Is that all lard is?


(oregon grape carnage)

When I was a very little girl I remember visiting the Des Planes relatives and sometimes we would let ourselves in, because they weren’t home from work yet. My mother would stomple around the house, sniffing and making remarks she wouldn’t dare make if my stepfather’s mother was there.

One day when we showed up there was a large sheet cake in a bakery box on the kitchen counter. I loved that Platonic ideal of a kitchen, with its DOUBLE OVENS, 60’s color scheme, and wrought iron railing overlooking the den. A sassy plaque on the wall read, “too little to save/too much to dump/that’s what makes the housewife plump.” I didn’t think about the irony of that plaque at the time, but my grandma was an executive at a cellular phone company. I wonder if she did?

I have my own in the kitchen stairwell that I keep hidden as a homage. Pete hates it. The price tag on back editorializes, “sexist plaque.”

Mother spotted the cake on grandma’s counter and went to inspect it.

“Lard frosting! I knew it! Gross!” she hissed.

“What’s lard?” I asked.

“It’s like Crisco, but made from pig fat. YUK.”

This answer from my mother spawned many other questions that even at nine I knew not to ask. If lard was like Crisco, but made with pigs, then what was Crisco made of? What part of a pig was lard from? Did it make cake taste like my mother’s desiccated, sawdusty pork chops? We ate bacon and steak trimmings. What was wrong with lard?? All I knew is that her mother always had a giant can of Crisco, “butter flavored,” on the counter next to the can of bacon grease when I lived with her, and it helped make things like fried chicken happen. I imagine it looked something like that.

In my three years of living with my mother, I noticed she had a tendency to slam a lot of the things I associated with my grandmother and Southern cuisine. Certain things were “poor people food” or just rated as disgusting and inedible. It seemed that lard was on the list.

The cake was so white and beautiful. I couldn’t believe my grandma, who cooked wonderful holiday meals for 25 people, would knowingly buy a cake with something disgusting on it.

I remember eating the cake later, but not what occasion it was for–possibly my grandpa’s birthday, since I think he was the only summer birthday and I remember it being sunny and pleasant. I tasted the frosting very carefully. It was good: fluffy, sweet, creamy. The ribbons and shells held up on the edges very well without being crunchy like royal icing.

At that point I was afraid of disappointing my mother about anything. She established her expectation early I’d be her clone, or an extension of her, without my own thoughts or preferences. I picked at the cake carefully, worried that if I enjoyed it too much she’d notice. I ate the cake and made a smeary mess of the frosting, but stealthily ate most of it.

I had plans. I knew I would grow up someday. I knew I would learn to cook, because that’s what women in my family all did. I was determined to be brave and check out this lard stuff for myself, even if it was in my own home with my phone off the hook and my shades drawn. It did rekindle an interest in the Southern-style food I ate when I was very small, like grits. I embraced lard when I did my Victorian year and really learned how to cook with it.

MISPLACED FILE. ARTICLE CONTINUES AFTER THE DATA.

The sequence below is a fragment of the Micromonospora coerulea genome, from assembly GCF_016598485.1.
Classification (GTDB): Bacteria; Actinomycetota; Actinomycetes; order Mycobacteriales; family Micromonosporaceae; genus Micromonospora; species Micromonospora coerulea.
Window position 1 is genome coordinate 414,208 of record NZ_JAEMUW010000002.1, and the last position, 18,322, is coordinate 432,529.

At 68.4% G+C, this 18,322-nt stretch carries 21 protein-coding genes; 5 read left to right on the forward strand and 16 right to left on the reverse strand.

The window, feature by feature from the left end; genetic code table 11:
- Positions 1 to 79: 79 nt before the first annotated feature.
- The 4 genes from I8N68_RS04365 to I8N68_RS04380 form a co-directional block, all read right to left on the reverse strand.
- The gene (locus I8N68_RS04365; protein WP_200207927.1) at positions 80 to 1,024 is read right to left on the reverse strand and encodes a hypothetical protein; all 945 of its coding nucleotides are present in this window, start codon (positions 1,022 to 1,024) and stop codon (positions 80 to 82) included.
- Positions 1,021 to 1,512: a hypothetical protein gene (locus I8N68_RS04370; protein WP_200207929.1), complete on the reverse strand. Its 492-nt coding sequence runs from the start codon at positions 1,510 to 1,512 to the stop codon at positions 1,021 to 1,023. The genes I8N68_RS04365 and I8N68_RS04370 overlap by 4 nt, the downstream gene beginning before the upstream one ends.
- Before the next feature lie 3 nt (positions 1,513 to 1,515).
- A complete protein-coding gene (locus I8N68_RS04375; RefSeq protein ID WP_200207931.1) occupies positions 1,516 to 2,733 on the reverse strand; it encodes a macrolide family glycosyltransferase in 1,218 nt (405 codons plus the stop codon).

It’s been super helpful now in these post-dairy times. Are you ready? Where is my cross to climb upon? We are going another round with Gluten Free Cooking of the Damned.

I wanted to make a red, white, and blue dessert on the fourth like I used to. I got busy, and then three o’clock rolled around, and I realized I needed to put ribs in the oven to slow cook and braise. No time to make a cake! Damn. I told my family it would be a Fifth of July cake since I already had committed a couple flats of berries. Pete made emergency brownies for the fourth and they were delicious.

So I picked it back up yesterday–Martha’s Wavy Flag cake. Stupid name, but somehow appealing. A fun fact about this cake is that I can’t seem to find any evidence of it ever being made or documented by a real person online. I used to find a lot of people blogging her recipes, or rating them on her site. This one seems to have slipped through the cracks. I read recently that many links online that are liked or shared are never actually clicked. Was this a phantom cake? Was it untested like Beeton recipes? I doubted that, but still. We’ve reached the online recipe saturation point. There is now too much to cook, much like there is too much TV to watch.

I’ve made a discovery recently relating to baking. We’re going sheep cheese crazy over here because I found out we can eat it without reactions or upset stomachs. As I blogged about recently we visited a sheep farm and now buy their cheese at the farmers’ market twice a month. My discovery beyond that is that I can bake with sheep yogurt. All I have to do is “water” it down with almond milk (gross and blasphemy I know, but it makes it like buttermilk). Before I was just using coconut or almond milk. It is giving my baked goods a VERY tender and buttery crumb, rather than just crumbly.